Makers of HDLoader Fined

Popular software program HDLoader, developed for the purpose of playing copies of original game software from hard drives, was virtually sunk by a California court decision ordering Divineo, Inc. and Frederic Legault, a Canadian resident, to pay 3.7 million dollars in damages for Digital Millennium Copyright Act (DMCA) infractions. Also included in the case was Divineo SARL, Divineo U.K. and French resident Max Louarn, who were ordered to pay over $5.7 million dollars collectively for violation of the DMCA.

The DMCA was written into law in 1998 and makes it illegal to distribute, manufacture or sell services or items which circumvent the protection schemes found in software to prevent illegal reproduction of copyrighted materials.

The ESA, a strong supporter of copyright protection and the prosecution of offenders of the DMCA responded to the news by saying, “Mod chips and HDLoaders are key elements in facilitating video game piracy because they allow people to play illegally copied games on illegally modified video game consoles. This Court order is very important because it recognizes the significant damage that mod chips and HDLoaders cause the entertainment software industry and delivers the clear message that trafficking in circumvention devices that enable game piracy will result in heavy penalties.”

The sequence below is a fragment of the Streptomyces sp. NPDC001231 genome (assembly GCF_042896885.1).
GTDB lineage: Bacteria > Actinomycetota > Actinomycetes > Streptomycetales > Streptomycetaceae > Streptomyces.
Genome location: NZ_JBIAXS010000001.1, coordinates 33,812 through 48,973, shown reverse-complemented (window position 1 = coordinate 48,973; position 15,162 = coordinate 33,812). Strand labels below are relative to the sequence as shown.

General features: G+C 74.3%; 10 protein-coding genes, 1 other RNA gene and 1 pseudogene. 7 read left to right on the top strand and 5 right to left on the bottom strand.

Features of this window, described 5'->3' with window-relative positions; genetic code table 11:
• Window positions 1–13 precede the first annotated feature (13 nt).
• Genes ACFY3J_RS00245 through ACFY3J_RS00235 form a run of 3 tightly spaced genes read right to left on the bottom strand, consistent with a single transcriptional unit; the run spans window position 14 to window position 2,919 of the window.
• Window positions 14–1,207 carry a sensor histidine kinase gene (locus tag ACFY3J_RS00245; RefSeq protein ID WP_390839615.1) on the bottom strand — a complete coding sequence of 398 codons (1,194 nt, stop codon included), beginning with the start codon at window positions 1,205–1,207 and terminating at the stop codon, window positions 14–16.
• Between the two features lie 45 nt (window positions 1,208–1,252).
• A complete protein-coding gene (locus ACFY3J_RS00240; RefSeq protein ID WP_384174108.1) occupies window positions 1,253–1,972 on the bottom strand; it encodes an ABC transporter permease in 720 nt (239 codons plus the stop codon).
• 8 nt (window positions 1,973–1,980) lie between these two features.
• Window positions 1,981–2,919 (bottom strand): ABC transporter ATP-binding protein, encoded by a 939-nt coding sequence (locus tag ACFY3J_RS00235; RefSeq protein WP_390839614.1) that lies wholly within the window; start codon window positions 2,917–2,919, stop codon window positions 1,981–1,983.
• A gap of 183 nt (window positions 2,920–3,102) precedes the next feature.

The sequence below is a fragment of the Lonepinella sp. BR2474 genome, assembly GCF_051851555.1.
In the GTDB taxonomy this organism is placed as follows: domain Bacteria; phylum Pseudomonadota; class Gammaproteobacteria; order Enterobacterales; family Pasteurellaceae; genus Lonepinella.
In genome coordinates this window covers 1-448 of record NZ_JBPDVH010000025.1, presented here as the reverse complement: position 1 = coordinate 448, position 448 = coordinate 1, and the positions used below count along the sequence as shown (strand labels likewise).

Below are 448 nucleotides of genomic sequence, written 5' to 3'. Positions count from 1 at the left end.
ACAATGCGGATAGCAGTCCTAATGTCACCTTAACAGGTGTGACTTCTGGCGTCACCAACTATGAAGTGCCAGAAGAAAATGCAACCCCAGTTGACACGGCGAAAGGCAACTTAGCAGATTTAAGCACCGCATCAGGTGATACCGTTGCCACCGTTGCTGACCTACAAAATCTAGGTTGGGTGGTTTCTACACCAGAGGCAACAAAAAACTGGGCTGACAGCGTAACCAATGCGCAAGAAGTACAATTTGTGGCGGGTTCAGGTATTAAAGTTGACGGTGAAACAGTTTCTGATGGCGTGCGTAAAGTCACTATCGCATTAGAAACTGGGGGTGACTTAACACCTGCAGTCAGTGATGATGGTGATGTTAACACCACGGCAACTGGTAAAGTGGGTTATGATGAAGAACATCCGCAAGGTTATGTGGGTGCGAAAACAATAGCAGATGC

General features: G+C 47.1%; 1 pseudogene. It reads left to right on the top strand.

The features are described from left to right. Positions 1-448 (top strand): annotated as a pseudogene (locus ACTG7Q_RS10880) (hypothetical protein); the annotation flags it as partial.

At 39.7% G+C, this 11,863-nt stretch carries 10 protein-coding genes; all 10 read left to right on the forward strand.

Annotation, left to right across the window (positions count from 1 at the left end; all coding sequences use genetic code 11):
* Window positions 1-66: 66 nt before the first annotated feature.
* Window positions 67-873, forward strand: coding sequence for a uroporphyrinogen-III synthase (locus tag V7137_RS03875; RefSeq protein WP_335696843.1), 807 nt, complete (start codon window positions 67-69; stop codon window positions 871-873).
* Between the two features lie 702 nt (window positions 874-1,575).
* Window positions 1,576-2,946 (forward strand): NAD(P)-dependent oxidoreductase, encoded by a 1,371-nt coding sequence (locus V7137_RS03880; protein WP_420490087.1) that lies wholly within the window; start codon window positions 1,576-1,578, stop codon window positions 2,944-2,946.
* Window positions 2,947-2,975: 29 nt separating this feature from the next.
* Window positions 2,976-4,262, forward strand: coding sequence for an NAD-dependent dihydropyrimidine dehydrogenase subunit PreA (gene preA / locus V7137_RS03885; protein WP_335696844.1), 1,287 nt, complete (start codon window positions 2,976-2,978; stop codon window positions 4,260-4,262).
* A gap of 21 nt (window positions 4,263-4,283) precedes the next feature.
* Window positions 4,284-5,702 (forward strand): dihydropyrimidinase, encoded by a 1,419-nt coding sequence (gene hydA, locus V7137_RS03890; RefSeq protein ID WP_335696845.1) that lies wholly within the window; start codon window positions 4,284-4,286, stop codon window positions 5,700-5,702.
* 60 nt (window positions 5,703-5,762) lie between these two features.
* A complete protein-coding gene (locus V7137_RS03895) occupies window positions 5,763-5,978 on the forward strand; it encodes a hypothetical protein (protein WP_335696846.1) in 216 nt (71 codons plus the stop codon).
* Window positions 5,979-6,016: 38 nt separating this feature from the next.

Digital freedom advocates have called laws such as the DMCA an intrusion on the rights of consumers to freely make personal copies of material that they own. According to, they state the argument as a matter of legal ownership, “Your right to lend a physical book is protected by the ‘first sale doctrine., This law states that purchasers of copyrighted works such as music or books have the right to dispose of the works in any way that they wish: they can sell them, loan them, rent them, or give them away. But new copyright laws criminalize all of those activities for digital content such as electronic books.”

Joe Kraus, co-founder of DigitalConsumer said that many of the copy protection laws regarding entertainment media are unethical. "Under the guise of preventing illegal copying, I believe Hollywood is using the legislative process to create new lines of business at a consumer’s expense. Their goal is to create a legal system that denies consumers their personal-use rights and then charge those consumers additional fees to recoup them."

While mod chips and HDLoader programs are seen by many as merely a tool for the convenience of playing backup copies of owned software, the game industry and the ESA sees these sorts of programs and devices in an entirely different light-a means to pirate software.


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Author: GamerNode Staff View all posts by

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